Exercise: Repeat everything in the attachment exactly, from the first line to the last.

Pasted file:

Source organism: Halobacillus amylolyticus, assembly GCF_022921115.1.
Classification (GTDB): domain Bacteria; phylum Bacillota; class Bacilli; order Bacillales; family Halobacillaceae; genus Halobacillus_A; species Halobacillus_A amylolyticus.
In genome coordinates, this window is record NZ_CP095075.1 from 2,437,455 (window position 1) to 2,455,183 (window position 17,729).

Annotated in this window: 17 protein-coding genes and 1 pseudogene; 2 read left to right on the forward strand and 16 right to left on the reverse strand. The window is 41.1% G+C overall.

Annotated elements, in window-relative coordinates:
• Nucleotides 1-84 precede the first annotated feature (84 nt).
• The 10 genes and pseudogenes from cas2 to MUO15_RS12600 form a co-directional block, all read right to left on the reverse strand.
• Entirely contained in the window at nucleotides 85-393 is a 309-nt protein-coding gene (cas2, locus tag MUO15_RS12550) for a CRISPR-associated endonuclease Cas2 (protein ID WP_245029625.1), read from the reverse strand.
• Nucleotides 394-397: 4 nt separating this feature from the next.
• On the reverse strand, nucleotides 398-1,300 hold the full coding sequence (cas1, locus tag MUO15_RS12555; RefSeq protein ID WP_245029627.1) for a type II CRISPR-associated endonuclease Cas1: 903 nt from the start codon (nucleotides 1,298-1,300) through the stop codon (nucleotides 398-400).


Source organism: Halobacillus amylolyticus, assembly GCF_022921115.1.
Classification (GTDB): domain Bacteria; phylum Bacillota; class Bacilli; order Bacillales; family Halobacillaceae; genus Halobacillus_A; species Halobacillus_A amylolyticus.
In genome coordinates, this window is record NZ_CP095075.1 from 2,437,455 (window position 1) to 2,455,183 (window position 17,729).

Annotated in this window: 17 protein-coding genes and 1 pseudogene; 2 read left to right on the forward strand and 16 right to left on the reverse strand. The window is 41.1% G+C overall.

Annotated elements, in window-relative coordinates:
• Nucleotides 1-84 precede the first annotated feature (84 nt).
• The 10 genes and pseudogenes from cas2 to MUO15_RS12600 form a co-directional block, all read right to left on the reverse strand.
• Entirely contained in the window at nucleotides 85-393 is a 309-nt protein-coding gene (cas2, locus tag MUO15_RS12550) for a CRISPR-associated endonuclease Cas2 (protein ID WP_245029625.1), read from the reverse strand.
• Nucleotides 394-397: 4 nt separating this feature from the next.
• On the reverse strand, nucleotides 398-1,300 hold the full coding sequence (cas1, locus tag MUO15_RS12555; RefSeq protein ID WP_245029627.1) for a type II CRISPR-associated endonuclease Cas1: 903 nt from the start codon (nucleotides 1,298-1,300) through the stop codon (nucleotides 398-400).